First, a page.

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Remembering war heroes: August 14 is Navajo Code Talkers Day

President Ronald Reagan designated August 14 as Navajo Code Talkers Day on July 28, 1982, reported our partners at KUSA.

Reagan said the day was dedicated to ""all members of the Navajo Nation and to all Native Americans who gave their special talents and their lives so that others might live."

The Navajo Code Talkers were a vital part of the victory, using the Navajo language to send scrambled code among the Allied forces. It is often considered the only spoken code to have never been cracked.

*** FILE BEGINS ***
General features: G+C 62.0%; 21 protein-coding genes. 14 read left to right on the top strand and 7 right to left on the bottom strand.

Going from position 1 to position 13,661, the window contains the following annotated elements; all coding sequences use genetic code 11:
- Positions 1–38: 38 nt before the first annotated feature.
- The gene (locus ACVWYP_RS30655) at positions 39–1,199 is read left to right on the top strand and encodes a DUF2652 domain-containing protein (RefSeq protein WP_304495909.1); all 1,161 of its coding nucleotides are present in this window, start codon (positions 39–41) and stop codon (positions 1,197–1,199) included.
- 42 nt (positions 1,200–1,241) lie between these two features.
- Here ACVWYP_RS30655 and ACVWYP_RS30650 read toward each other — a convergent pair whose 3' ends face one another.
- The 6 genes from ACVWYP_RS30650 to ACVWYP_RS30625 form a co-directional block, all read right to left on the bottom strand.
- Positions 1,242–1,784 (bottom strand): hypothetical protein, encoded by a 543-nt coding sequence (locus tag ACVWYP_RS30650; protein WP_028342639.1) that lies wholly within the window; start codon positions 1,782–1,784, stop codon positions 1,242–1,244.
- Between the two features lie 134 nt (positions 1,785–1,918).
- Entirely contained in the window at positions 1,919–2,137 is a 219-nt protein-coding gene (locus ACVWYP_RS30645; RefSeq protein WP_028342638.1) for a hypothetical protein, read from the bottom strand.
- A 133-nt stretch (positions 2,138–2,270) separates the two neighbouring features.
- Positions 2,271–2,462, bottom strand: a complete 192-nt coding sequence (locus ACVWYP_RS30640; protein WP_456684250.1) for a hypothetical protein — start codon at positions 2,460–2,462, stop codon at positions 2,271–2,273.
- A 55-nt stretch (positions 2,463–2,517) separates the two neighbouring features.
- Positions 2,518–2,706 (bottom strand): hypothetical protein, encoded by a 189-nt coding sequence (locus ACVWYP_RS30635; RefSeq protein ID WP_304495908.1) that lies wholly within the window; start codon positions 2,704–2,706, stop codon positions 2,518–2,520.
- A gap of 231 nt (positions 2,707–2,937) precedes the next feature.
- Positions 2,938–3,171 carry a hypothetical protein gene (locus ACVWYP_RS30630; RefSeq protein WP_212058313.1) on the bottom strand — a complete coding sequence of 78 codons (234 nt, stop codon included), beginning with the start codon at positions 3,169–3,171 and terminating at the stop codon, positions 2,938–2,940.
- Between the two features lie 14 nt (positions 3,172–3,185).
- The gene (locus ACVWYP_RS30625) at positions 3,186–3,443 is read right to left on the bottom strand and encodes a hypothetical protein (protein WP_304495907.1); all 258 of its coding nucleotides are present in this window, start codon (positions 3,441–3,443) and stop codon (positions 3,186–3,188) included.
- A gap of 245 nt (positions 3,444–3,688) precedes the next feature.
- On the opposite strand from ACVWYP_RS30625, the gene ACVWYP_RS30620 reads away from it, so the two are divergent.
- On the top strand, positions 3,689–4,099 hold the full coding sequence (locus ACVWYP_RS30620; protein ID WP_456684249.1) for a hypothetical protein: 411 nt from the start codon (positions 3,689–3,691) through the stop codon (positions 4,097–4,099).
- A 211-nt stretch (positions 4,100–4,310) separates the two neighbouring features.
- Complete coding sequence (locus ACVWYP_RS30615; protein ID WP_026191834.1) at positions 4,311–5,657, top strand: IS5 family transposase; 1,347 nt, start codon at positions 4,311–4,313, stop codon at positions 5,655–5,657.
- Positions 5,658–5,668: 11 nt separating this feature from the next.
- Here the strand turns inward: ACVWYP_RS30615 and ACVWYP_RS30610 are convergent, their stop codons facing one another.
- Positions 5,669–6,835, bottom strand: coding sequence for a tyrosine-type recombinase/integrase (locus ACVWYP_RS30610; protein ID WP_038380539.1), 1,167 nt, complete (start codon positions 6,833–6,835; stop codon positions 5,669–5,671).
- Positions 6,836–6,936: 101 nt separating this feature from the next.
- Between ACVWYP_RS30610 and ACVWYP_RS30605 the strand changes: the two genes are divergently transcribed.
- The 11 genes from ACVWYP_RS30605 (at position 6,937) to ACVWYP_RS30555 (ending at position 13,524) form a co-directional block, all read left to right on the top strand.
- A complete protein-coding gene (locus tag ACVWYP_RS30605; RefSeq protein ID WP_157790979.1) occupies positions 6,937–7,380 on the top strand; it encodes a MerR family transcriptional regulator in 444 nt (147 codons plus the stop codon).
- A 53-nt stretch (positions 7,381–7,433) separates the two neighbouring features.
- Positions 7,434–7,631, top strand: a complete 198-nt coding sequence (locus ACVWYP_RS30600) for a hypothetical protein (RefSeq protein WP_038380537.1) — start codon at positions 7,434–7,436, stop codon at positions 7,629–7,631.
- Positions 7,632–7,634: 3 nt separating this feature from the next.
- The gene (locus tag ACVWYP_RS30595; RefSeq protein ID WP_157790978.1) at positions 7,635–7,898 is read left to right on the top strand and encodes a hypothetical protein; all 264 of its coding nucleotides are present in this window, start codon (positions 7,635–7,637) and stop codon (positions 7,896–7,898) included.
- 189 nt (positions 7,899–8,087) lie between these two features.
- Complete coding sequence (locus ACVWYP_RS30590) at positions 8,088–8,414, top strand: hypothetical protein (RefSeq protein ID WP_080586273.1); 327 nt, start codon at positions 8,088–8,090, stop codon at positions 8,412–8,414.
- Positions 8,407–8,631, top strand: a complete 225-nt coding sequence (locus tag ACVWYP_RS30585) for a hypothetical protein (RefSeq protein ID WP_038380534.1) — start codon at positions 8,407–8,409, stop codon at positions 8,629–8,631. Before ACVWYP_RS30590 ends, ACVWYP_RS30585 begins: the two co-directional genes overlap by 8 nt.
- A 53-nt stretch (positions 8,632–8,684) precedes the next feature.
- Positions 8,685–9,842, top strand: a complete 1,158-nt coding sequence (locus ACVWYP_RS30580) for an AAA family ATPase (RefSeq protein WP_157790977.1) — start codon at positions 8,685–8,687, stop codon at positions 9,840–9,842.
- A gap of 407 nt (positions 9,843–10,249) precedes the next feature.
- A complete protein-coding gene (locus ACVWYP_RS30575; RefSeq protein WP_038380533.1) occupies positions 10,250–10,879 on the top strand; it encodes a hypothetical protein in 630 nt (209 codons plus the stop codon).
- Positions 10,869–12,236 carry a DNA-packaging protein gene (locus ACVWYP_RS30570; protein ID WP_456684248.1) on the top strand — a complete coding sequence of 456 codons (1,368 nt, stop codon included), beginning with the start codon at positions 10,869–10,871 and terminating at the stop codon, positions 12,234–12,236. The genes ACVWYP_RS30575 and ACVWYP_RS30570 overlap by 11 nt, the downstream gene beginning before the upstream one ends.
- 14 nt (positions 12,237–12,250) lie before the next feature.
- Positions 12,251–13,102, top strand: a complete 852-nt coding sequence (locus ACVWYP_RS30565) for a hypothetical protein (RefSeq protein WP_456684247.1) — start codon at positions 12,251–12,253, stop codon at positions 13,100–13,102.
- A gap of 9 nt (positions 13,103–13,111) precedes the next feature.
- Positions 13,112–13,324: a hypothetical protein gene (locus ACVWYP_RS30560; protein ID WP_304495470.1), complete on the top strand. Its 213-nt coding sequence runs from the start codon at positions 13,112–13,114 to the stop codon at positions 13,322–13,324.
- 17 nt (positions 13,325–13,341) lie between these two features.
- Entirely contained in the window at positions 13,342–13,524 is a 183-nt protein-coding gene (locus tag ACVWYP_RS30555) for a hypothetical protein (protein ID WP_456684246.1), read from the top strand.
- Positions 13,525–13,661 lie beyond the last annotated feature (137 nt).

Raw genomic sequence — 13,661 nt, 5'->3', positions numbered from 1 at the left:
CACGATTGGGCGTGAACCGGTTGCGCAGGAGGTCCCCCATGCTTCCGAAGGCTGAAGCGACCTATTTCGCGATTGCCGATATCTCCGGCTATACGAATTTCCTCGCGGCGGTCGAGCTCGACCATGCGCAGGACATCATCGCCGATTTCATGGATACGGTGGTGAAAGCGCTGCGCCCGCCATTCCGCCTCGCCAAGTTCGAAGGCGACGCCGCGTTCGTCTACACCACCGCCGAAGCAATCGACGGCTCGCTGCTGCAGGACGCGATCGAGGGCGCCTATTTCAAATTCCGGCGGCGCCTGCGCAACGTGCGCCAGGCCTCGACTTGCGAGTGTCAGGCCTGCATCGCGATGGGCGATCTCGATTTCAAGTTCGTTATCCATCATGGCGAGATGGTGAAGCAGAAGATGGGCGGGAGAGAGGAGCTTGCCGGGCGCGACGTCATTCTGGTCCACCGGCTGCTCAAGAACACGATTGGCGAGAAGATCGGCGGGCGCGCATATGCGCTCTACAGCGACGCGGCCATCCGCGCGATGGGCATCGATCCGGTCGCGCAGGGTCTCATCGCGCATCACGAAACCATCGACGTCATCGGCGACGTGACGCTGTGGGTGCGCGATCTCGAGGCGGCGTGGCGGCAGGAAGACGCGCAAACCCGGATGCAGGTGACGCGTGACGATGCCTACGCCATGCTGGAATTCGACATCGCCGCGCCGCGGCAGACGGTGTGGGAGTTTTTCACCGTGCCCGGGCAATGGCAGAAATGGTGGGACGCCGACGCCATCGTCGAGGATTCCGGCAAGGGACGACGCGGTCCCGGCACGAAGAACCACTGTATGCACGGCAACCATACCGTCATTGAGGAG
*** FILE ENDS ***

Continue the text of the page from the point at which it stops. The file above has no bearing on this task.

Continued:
"When called upon to serve the United States, [the Navajo Nation] contributed a precious commodity never before used in this way. In the midst of the fighting in the Pacific during World War II, a gallant group of men from the Navajo Nation utilized their language in coded form to help speed the Allied victory."

According to the U.S. Marine Corps, the Code Talkers served in all six Marine divisions and took part in every assault by Marines in the Pacific during WWII from 1942 to 19945.

"The dedication and unswerving devotion to duty shown by the men of the Navajo Nation," Reagan said the proclamation, "should serve as a fine example for all Americans."


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